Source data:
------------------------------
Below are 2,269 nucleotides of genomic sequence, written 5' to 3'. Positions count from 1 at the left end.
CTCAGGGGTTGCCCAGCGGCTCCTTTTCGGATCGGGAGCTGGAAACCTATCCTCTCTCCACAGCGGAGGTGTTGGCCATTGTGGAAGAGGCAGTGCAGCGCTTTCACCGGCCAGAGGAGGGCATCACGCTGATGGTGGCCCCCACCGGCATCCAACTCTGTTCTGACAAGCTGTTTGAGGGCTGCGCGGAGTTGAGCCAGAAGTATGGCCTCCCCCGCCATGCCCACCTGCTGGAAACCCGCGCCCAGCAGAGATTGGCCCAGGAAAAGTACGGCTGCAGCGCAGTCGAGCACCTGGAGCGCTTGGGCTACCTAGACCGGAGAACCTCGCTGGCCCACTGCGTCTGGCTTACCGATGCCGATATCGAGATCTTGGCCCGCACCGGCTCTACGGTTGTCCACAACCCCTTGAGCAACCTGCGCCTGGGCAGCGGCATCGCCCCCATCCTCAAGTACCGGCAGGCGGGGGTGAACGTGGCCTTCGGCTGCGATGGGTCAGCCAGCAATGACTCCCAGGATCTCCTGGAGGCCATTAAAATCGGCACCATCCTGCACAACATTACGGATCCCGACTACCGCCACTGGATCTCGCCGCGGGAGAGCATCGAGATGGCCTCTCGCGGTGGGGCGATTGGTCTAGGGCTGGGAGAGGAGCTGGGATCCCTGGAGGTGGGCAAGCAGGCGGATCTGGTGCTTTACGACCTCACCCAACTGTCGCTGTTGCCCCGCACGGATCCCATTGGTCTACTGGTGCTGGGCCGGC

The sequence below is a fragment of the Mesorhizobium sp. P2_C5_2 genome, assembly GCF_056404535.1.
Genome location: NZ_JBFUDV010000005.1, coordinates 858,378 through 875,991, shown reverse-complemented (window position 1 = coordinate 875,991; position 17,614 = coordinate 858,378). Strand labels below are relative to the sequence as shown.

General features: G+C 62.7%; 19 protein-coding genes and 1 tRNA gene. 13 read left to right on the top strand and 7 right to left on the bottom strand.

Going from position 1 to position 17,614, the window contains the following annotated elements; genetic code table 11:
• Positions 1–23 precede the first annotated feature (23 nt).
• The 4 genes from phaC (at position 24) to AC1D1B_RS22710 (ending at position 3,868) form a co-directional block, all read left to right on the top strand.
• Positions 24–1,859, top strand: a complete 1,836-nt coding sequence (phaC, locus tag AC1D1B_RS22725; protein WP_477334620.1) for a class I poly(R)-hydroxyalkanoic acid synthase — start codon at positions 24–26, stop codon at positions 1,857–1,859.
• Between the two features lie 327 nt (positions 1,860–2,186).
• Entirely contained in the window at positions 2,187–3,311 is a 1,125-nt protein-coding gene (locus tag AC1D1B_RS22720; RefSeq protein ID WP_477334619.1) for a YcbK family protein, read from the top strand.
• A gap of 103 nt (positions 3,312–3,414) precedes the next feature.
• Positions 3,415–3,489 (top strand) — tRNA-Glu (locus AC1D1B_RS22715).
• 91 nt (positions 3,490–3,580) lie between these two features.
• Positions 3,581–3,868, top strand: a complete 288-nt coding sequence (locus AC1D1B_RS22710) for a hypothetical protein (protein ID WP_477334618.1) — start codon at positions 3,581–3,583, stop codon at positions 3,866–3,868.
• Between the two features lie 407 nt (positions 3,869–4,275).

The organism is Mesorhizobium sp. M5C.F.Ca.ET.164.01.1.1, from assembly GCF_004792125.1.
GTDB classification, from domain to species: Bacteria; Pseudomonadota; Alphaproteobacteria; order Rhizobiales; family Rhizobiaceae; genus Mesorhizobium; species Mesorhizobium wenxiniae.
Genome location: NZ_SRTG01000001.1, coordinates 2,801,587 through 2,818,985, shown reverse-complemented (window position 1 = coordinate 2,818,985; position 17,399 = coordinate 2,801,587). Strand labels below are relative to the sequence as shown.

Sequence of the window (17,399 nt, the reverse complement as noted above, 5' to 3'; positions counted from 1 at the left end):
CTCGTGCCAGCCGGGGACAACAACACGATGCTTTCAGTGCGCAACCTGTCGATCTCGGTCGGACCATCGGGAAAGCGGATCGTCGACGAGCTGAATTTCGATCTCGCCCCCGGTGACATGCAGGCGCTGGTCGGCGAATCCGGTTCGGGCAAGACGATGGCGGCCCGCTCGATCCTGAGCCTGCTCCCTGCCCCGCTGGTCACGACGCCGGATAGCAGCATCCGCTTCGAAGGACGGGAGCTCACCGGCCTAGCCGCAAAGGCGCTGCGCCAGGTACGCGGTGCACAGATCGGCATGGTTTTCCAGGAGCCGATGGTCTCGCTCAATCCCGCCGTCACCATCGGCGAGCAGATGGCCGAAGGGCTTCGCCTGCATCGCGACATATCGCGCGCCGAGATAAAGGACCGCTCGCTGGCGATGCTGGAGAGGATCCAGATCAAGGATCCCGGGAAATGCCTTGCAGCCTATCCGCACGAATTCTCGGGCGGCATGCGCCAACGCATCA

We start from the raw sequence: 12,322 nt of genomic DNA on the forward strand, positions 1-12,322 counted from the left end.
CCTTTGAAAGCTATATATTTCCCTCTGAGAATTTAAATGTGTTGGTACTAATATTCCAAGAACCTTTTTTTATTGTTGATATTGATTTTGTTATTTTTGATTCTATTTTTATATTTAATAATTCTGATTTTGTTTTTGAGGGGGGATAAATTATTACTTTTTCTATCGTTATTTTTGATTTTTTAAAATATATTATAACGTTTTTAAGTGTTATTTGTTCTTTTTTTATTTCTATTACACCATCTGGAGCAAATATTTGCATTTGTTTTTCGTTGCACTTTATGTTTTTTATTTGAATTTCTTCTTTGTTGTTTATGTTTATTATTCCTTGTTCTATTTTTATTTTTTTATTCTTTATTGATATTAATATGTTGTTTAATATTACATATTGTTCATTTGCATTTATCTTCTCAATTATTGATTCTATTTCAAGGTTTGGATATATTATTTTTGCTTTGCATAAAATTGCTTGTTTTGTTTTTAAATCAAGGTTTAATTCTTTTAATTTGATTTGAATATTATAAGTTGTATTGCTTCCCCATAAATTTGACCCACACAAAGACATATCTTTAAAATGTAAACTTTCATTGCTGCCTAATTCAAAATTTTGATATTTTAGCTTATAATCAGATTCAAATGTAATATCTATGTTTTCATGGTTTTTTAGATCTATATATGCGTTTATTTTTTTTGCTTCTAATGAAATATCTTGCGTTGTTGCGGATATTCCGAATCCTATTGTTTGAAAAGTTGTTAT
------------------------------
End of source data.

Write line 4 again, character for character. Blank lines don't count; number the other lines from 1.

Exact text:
Genome location: NZ_JBFUDV010000005.1, coordinates 858,378 through 875,991, shown reverse-complemented (window position 1 = coordinate 875,991; position 17,614 = coordinate 858,378). Strand labels below are relative to the sequence as shown.